I have been a stock investor for 20 years. Now I own shares in different companies worth 5.6 lakh in demat account. The daily list does not take place and is not removed from the demat account. My question is whether this investment can be treated as a long-term loss of deduction versus a long-term gain. Please kindly explain it according to the income tax rules.
J. Krishna Kumar
Capital gains only arise when the underlying assets are transferred. In your case you still own the stock and it hasn’t been sold. Thus, no capital loss can be claimed on these shares. Depreciation of investments cannot be claimed as a capital loss in exchange for a capital gain. Only actual realized loss can be compensated.
The Income Tax Act allows for long-term capital loss to begin against only long-term capital gains. Long-term capital loss cannot be offset against short-term capital gain or any other income. The eight-year unadjusted loss can be carried forward against the long-term capital gain.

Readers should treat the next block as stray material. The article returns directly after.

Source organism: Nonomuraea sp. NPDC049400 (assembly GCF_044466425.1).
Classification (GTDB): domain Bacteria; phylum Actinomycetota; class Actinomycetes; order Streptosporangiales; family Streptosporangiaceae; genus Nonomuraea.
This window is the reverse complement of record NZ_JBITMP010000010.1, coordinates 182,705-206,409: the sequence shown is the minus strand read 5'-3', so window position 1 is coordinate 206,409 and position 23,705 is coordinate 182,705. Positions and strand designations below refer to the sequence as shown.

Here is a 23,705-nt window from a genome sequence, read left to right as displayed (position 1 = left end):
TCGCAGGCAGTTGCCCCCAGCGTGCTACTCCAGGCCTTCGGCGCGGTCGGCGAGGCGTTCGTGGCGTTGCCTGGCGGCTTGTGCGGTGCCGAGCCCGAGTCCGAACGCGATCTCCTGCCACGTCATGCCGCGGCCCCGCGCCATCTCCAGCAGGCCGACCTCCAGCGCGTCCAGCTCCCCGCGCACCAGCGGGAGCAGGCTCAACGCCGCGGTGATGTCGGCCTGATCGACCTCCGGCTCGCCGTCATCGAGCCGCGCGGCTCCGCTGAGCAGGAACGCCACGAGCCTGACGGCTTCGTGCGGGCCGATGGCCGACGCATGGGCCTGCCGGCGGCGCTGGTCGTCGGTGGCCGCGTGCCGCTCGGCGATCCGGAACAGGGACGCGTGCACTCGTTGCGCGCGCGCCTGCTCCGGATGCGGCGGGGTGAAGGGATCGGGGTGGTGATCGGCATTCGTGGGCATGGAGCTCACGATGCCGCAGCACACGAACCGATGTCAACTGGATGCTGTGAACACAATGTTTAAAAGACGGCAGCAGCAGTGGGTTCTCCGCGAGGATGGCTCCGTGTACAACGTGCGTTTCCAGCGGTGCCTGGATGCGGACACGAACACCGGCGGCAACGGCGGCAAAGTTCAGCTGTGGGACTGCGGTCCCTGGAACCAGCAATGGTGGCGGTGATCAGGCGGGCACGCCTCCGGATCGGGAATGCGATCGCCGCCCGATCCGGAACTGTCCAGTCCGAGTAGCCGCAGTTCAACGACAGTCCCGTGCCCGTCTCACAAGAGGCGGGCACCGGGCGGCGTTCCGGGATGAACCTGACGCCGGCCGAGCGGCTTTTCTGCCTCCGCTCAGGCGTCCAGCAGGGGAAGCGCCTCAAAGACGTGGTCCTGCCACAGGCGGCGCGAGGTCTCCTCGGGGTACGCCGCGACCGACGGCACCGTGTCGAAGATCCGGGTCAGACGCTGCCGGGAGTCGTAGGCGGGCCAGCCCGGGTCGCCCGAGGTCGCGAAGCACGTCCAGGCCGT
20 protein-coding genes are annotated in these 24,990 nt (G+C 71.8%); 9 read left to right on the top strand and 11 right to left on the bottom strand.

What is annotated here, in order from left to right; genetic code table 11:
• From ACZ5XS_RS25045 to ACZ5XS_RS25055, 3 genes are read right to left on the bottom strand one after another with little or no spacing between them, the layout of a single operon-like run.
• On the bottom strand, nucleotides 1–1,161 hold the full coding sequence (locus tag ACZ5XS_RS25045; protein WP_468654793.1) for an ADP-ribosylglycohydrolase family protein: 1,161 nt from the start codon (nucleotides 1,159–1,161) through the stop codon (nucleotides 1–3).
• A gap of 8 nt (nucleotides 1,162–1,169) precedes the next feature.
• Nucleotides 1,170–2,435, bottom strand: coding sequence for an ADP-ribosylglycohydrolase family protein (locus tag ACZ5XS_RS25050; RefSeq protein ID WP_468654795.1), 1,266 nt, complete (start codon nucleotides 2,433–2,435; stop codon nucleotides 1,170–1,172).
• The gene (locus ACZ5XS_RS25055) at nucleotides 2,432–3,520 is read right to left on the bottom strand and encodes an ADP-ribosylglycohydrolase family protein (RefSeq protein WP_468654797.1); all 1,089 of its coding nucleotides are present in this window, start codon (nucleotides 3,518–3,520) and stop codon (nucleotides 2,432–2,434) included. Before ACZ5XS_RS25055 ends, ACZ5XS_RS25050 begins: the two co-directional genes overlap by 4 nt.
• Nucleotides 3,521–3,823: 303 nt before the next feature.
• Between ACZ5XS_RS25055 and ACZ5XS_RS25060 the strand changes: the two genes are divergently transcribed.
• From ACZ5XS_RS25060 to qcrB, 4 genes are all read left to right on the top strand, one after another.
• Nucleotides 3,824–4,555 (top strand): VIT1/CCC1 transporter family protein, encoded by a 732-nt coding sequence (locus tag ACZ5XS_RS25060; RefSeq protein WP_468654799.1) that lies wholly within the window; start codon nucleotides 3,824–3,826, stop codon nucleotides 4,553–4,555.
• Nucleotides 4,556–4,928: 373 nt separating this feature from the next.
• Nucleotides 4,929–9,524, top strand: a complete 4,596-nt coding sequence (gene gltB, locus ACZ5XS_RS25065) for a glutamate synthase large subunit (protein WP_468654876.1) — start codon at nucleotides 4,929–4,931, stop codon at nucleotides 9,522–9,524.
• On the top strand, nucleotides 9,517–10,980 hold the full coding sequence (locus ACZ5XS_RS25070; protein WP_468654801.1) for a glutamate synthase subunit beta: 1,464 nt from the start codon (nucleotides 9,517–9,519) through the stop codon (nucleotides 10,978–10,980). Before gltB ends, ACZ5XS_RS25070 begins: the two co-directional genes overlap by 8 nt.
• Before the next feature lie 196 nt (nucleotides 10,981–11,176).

Income Tax Notice of April 21 – Addition of New Rule (12AB) to Income Tax Rules, 1962. Refers to the notice which states among other things “If a person’s deposit into one or more savings bank accounts is $50,000 or more during In the previous year, the individual has to file returns.” Please explain how to arrive at the total amount to qualify for filing the return. Whether 50,000 pounds or more is the total amount deposited during the year together in each savings bank, the balance outstanding at the end of the year, or any other parameter for arriving at the minimum amount?
One of the deposit conditions is when deposits of 50,000 pounds or more are made during the year into one or more bank savings accounts. Hence, if the total deposits made during the year in all bank savings accounts is $50,000 or more, there is a requirement to file a tax return. The benchmark is the total deposits made during the year and not the balance at the end of the year.
Partner writer, Deloitte India
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August 27 2022